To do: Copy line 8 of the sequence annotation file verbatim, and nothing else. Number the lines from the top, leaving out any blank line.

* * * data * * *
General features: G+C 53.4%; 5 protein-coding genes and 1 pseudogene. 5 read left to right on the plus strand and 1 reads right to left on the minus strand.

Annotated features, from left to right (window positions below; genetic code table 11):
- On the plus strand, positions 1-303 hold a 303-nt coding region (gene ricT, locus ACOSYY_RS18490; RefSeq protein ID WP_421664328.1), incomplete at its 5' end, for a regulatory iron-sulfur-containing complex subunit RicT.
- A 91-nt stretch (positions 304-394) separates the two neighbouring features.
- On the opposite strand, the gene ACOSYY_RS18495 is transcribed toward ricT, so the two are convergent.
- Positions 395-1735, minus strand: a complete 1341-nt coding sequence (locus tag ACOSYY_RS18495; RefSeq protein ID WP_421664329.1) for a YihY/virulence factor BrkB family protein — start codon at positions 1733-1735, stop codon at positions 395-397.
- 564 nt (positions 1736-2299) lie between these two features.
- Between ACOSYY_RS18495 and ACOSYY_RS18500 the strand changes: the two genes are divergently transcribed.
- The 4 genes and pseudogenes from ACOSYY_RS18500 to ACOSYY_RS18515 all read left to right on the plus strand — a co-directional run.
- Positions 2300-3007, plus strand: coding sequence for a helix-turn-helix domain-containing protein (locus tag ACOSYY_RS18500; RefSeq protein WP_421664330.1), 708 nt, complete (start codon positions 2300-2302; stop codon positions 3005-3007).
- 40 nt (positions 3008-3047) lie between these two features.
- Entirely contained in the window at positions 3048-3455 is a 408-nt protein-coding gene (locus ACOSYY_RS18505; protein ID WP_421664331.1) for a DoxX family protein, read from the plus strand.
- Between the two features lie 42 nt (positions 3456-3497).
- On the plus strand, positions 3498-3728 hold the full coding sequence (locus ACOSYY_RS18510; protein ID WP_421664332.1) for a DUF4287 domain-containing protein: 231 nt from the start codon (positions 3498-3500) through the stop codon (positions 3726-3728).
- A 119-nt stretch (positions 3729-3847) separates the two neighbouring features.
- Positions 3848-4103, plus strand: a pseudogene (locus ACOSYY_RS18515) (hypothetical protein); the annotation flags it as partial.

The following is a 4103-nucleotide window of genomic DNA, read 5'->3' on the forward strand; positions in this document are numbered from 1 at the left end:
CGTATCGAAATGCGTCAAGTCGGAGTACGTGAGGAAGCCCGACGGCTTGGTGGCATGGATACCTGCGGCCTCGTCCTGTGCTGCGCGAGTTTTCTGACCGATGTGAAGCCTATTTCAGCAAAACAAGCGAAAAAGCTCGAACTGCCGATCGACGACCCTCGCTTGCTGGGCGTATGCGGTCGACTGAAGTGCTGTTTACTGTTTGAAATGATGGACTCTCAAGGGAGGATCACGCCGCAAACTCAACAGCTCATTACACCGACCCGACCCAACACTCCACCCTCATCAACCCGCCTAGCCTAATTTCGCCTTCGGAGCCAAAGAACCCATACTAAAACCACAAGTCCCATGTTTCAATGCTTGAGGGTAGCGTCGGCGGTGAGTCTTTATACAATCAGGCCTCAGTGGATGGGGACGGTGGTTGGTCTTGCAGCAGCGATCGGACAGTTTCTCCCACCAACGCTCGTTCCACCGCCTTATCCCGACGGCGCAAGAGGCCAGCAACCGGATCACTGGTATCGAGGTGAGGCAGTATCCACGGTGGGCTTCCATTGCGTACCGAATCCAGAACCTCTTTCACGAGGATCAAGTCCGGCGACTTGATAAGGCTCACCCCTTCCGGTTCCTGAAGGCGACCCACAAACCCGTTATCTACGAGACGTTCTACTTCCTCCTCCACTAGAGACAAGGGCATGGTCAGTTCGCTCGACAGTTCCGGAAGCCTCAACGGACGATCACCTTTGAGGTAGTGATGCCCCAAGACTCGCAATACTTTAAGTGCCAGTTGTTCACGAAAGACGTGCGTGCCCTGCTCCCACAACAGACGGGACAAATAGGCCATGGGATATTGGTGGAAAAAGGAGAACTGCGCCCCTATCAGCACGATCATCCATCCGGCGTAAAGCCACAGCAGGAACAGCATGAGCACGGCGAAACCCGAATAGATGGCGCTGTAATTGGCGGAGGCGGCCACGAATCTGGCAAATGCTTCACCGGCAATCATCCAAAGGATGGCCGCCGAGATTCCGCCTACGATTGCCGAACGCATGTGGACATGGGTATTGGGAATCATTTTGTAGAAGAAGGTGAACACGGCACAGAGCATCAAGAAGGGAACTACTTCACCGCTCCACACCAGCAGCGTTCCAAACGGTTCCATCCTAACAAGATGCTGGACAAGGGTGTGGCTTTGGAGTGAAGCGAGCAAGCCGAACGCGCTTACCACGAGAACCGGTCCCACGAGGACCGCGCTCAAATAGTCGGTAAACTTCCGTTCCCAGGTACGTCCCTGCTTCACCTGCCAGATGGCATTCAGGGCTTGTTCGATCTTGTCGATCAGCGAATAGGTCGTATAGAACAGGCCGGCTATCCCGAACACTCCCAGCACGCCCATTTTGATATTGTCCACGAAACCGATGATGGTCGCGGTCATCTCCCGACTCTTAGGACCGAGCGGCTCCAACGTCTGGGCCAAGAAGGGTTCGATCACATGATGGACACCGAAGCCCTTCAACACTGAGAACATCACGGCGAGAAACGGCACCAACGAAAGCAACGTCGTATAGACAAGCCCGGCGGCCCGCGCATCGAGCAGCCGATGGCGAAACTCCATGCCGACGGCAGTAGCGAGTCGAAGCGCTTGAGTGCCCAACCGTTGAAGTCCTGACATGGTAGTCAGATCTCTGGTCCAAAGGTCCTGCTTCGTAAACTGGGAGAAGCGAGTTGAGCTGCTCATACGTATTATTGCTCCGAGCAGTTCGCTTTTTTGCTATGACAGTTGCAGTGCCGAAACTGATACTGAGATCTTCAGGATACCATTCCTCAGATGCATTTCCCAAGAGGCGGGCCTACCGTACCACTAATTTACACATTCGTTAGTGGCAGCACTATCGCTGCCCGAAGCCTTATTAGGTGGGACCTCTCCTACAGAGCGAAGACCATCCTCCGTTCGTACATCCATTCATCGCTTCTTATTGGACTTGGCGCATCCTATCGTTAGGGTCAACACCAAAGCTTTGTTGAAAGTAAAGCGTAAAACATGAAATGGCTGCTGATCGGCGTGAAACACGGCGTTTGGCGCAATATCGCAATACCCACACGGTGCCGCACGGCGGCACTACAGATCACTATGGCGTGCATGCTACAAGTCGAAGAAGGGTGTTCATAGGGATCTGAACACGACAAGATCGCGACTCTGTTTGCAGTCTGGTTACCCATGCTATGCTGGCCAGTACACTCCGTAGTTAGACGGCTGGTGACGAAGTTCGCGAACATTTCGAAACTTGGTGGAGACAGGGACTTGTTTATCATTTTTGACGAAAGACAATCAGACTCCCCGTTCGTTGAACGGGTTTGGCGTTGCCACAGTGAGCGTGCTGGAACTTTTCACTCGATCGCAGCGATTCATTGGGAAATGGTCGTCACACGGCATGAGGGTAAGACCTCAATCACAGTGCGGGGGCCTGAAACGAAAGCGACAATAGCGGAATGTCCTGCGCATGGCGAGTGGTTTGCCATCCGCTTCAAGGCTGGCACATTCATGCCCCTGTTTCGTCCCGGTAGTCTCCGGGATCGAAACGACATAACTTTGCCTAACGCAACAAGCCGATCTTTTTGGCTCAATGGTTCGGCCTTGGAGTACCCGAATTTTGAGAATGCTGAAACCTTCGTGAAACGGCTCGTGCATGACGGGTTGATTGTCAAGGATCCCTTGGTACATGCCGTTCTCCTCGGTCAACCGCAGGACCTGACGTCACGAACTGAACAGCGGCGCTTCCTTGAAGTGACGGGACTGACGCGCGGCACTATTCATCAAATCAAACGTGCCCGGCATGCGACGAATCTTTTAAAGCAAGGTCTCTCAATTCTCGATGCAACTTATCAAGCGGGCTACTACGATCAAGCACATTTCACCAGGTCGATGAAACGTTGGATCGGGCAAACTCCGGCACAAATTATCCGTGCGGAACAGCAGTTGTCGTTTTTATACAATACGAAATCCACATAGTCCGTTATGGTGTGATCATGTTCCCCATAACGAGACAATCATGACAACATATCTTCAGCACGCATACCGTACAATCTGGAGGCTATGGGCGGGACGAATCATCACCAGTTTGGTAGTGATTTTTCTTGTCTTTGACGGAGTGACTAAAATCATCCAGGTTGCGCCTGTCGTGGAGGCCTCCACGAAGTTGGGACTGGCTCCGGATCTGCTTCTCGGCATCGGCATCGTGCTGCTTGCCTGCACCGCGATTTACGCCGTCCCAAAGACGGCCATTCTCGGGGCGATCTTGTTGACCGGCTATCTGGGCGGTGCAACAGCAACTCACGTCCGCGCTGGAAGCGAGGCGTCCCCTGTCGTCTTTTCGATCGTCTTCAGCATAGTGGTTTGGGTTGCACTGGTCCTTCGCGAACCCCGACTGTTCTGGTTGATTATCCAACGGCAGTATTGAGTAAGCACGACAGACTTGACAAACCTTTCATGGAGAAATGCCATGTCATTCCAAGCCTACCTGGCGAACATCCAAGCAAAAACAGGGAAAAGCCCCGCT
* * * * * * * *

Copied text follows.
- Between ACOSYY_RS18495 and ACOSYY_RS18500 the strand changes: the two genes are divergently transcribed.